Pass the Mic – Byron Adams

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What’s your Oshkosh story?

I’m originally from Illinois (Go Bears!). I was born in Chicago, and my family eventually moved to Oak Park, a Chicago suburb. I came to Oshkosh when I was 18 years-old to go to school. I decided to come to Oshkosh because at the time I had a family friend who was working at the university. I have lived in Oshkosh ever since.

What do you do here?

I work at UW Oshkosh as a Program Manager for Student Engagement and Retention in the Division of Academic Support of Inclusive Excellence. I serve as a student retention specialist, co-advise the Black Student Union and coordinate the Lawton Undergraduate Minority Retention Grant. I received both my Bachelor’s and Master’s degree from UW Oshkosh in Communication, Business Administration and Educational Leadership.

What do you like about Oshkosh?

Oshkosh has become a home away from home for me. It’s the place where I was able to grow and develop myself. My Oshkosh experiences have made me the person I am today, and I am truly grateful for that. I also like that Oshkosh is a very family friendly city.

What needs to change in Oshkosh?

No place is ever going to be perfect, and Oshkosh has lots of areas where it can grow. The areas I would like to see continue to grow are our efforts towards sustainability. Areas of culture, environment and economics.

Anything else you’d like to share?

Let’s all continue to make Oshkosh a place that is welcoming to all demographics and a place to be proud of.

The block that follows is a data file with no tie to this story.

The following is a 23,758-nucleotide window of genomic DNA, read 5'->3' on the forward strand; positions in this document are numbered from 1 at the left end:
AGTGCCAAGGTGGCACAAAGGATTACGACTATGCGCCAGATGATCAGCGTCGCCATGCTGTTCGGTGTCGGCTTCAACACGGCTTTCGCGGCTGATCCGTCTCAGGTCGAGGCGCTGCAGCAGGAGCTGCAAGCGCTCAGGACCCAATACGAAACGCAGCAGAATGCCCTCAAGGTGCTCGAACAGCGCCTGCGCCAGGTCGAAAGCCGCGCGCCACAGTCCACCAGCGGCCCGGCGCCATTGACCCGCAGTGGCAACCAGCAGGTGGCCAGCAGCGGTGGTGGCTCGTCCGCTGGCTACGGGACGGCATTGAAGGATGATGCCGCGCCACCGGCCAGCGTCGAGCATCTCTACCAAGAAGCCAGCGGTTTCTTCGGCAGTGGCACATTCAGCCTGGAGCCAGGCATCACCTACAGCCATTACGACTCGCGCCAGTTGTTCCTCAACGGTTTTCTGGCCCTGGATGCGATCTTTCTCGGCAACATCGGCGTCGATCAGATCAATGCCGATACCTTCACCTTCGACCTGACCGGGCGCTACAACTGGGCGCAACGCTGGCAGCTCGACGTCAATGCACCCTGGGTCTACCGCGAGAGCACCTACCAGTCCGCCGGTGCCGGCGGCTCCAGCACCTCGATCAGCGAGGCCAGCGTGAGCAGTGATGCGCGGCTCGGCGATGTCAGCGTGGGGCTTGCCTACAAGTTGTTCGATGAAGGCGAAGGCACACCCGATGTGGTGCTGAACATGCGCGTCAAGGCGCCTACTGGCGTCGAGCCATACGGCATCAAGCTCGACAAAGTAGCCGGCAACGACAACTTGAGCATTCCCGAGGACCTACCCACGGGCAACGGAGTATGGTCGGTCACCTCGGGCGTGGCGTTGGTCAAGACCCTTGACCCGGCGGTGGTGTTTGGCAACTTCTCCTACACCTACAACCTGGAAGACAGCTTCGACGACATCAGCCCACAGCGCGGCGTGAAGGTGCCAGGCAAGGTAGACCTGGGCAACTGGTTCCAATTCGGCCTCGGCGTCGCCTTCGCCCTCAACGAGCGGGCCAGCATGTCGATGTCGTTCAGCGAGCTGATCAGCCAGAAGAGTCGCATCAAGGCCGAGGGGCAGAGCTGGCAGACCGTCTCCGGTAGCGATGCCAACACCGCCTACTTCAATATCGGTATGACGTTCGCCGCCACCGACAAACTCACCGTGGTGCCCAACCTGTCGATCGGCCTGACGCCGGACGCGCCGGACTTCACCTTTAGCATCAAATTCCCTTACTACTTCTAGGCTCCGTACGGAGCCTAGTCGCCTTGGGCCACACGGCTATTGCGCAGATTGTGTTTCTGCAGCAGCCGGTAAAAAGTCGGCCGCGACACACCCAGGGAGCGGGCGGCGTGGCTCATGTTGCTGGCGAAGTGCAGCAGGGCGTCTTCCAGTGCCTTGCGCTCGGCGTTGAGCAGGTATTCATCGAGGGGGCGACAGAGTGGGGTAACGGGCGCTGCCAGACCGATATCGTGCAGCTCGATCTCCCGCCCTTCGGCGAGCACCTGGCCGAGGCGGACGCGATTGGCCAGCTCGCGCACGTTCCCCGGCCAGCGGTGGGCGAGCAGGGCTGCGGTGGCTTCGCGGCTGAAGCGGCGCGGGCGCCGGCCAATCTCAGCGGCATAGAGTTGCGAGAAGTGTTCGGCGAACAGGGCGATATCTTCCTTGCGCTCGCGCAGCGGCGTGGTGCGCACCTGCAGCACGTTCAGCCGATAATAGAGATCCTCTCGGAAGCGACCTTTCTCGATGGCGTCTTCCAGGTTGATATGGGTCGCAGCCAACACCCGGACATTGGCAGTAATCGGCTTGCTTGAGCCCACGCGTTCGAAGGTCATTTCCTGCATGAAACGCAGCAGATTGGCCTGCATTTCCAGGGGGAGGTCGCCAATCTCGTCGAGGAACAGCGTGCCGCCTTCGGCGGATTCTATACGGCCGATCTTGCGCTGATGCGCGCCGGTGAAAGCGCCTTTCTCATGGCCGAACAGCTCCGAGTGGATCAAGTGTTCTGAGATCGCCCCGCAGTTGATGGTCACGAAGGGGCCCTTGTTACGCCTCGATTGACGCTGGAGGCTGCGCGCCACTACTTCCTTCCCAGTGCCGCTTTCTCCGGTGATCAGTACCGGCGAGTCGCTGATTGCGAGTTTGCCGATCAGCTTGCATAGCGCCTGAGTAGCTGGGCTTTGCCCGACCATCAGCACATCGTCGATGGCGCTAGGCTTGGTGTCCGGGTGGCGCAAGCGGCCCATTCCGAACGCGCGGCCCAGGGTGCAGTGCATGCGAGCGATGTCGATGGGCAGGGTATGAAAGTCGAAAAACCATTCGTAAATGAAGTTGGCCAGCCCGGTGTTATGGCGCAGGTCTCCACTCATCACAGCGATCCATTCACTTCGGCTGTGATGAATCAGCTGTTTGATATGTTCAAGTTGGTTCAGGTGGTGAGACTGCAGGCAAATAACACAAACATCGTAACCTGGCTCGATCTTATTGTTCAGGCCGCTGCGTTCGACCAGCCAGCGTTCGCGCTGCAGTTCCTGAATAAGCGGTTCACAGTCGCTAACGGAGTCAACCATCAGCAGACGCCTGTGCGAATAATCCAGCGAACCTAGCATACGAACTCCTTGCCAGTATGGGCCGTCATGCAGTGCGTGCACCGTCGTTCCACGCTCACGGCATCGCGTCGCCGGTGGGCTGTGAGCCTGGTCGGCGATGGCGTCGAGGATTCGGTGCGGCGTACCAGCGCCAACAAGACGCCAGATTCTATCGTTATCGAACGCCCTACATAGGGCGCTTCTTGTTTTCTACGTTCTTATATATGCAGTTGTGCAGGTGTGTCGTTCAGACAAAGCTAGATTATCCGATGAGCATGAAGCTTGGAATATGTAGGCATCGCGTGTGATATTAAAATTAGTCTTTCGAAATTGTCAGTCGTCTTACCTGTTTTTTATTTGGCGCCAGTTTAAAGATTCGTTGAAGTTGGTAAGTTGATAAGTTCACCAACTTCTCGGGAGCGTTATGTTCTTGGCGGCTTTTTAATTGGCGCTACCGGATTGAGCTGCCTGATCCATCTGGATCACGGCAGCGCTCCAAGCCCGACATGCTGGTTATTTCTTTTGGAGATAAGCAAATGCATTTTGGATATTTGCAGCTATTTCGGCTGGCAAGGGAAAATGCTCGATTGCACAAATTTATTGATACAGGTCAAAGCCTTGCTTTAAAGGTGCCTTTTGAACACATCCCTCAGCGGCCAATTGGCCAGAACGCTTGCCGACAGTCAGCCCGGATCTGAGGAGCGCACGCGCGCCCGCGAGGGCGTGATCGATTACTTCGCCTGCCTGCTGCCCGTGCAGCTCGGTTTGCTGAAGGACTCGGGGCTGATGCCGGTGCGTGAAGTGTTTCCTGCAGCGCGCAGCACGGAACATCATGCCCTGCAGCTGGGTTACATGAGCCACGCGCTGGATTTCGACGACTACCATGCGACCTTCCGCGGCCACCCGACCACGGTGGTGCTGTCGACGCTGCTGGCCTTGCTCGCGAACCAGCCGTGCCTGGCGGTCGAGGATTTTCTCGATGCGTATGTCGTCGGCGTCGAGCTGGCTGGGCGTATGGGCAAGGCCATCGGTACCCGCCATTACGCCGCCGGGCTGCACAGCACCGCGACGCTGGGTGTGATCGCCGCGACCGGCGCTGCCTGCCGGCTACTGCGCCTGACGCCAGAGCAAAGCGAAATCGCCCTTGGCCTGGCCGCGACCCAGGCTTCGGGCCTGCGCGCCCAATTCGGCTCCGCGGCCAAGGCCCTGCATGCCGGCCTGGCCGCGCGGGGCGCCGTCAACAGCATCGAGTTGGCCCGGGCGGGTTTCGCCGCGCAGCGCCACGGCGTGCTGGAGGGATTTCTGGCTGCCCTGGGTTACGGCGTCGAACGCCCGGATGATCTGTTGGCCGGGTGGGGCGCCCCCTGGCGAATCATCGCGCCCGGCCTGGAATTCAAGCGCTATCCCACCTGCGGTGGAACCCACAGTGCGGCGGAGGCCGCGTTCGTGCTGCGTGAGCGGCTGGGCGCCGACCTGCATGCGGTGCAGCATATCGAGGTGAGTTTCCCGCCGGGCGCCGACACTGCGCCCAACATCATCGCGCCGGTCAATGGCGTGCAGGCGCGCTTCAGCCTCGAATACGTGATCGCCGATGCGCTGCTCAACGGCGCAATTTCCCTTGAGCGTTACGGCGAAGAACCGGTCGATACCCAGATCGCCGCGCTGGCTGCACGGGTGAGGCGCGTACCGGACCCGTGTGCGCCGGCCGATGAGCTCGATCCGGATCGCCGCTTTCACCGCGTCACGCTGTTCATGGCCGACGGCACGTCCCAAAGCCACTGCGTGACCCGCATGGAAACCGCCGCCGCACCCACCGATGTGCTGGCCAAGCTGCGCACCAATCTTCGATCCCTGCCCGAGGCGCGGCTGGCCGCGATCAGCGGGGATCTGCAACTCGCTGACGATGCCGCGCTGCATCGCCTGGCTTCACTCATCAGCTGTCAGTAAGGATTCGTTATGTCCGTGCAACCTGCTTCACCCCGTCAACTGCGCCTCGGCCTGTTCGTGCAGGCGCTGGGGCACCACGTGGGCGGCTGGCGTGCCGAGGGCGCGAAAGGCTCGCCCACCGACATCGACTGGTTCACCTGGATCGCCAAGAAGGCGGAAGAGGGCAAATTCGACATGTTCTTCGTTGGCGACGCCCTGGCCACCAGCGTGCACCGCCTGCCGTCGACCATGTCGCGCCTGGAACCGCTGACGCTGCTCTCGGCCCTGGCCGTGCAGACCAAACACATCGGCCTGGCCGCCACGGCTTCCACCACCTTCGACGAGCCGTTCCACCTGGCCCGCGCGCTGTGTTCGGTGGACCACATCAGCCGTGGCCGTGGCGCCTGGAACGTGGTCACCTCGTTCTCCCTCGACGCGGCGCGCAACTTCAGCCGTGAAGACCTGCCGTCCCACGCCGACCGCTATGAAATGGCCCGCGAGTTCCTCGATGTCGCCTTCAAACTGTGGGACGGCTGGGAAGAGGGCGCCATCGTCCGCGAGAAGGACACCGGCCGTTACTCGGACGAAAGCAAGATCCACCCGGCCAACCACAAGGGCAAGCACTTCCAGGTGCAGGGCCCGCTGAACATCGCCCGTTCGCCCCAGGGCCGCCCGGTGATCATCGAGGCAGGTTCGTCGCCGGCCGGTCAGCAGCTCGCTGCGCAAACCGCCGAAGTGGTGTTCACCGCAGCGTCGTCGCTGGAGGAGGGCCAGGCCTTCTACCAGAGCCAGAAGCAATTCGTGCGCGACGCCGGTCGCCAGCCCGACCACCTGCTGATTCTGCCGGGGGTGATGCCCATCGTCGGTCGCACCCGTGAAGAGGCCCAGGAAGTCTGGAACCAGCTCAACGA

Pass the Mic” is a new feature in Oshkosh Independent designed to celebrate the richness of our diversity through simply showing and telling a little bit about all kinds of people that make Oshkosh what it is, through snowballing, or passing the mic from one person to another person in their network. Byron had the mic passed to him by Na Kita Butler. Stay tuned to see who gets the mic next.

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About Author

Paul Van Auken

Paul Van Auken has been a member of the sociology and environmental studies faculty at University of Wisconsin Oshkosh since 2007, after completing a Ph.D. in sociology from UW-Madison. A native of Iowa but resident of Wisconsin since 1999, Paul conducts research on issues related to neighborhood, community, land use planning and access to public space, sustainability, and teaching and learning. He also practices public sociology, regularly writing a column called “Shortening the Distance” for Oshkosh Independent.

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  1. Pingback: Diversity in Oshkosh: Historical and Contemporary Perspectives

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